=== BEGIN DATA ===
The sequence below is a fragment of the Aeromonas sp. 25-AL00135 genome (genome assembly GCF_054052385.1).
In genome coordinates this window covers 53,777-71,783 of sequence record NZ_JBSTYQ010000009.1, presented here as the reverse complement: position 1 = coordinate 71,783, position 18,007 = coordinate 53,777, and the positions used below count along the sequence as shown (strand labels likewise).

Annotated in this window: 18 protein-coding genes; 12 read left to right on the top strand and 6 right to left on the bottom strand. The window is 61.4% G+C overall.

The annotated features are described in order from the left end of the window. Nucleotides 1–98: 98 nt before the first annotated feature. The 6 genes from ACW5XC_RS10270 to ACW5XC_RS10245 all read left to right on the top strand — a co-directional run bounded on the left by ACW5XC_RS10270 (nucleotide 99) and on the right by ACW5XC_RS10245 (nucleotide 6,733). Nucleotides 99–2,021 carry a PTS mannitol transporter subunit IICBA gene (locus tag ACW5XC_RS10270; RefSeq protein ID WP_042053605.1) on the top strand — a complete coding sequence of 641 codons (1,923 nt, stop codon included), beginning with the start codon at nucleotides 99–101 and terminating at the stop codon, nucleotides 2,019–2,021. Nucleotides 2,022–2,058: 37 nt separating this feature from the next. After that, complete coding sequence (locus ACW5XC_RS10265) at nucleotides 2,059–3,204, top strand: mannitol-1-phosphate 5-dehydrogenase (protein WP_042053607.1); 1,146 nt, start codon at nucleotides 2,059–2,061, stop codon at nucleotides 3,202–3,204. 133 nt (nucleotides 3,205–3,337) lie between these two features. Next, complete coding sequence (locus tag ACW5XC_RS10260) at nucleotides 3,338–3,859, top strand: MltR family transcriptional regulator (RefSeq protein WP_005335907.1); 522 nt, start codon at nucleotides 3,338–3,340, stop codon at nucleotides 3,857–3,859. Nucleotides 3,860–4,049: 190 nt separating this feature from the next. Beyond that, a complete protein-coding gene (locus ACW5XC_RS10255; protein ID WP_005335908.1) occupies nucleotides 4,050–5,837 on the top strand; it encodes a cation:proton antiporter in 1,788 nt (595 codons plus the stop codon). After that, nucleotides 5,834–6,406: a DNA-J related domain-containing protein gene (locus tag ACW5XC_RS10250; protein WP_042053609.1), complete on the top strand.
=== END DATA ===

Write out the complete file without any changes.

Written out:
The sequence below is a fragment of the Aeromonas sp. 25-AL00135 genome (genome assembly GCF_054052385.1).
In genome coordinates this window covers 53,777-71,783 of sequence record NZ_JBSTYQ010000009.1, presented here as the reverse complement: position 1 = coordinate 71,783, position 18,007 = coordinate 53,777, and the positions used below count along the sequence as shown (strand labels likewise).

Annotated in this window: 18 protein-coding genes; 12 read left to right on the top strand and 6 right to left on the bottom strand. The window is 61.4% G+C overall.

The annotated features are described in order from the left end of the window. Nucleotides 1–98: 98 nt before the first annotated feature. The 6 genes from ACW5XC_RS10270 to ACW5XC_RS10245 all read left to right on the top strand — a co-directional run bounded on the left by ACW5XC_RS10270 (nucleotide 99) and on the right by ACW5XC_RS10245 (nucleotide 6,733). Nucleotides 99–2,021 carry a PTS mannitol transporter subunit IICBA gene (locus tag ACW5XC_RS10270; RefSeq protein ID WP_042053605.1) on the top strand — a complete coding sequence of 641 codons (1,923 nt, stop codon included), beginning with the start codon at nucleotides 99–101 and terminating at the stop codon, nucleotides 2,019–2,021. Nucleotides 2,022–2,058: 37 nt separating this feature from the next. After that, complete coding sequence (locus ACW5XC_RS10265) at nucleotides 2,059–3,204, top strand: mannitol-1-phosphate 5-dehydrogenase (protein WP_042053607.1); 1,146 nt, start codon at nucleotides 2,059–2,061, stop codon at nucleotides 3,202–3,204. 133 nt (nucleotides 3,205–3,337) lie between these two features. Next, complete coding sequence (locus tag ACW5XC_RS10260) at nucleotides 3,338–3,859, top strand: MltR family transcriptional regulator (RefSeq protein WP_005335907.1); 522 nt, start codon at nucleotides 3,338–3,340, stop codon at nucleotides 3,857–3,859. Nucleotides 3,860–4,049: 190 nt separating this feature from the next. Beyond that, a complete protein-coding gene (locus ACW5XC_RS10255; protein ID WP_005335908.1) occupies nucleotides 4,050–5,837 on the top strand; it encodes a cation:proton antiporter in 1,788 nt (595 codons plus the stop codon). After that, nucleotides 5,834–6,406: a DNA-J related domain-containing protein gene (locus tag ACW5XC_RS10250; protein WP_042053609.1), complete on the top strand.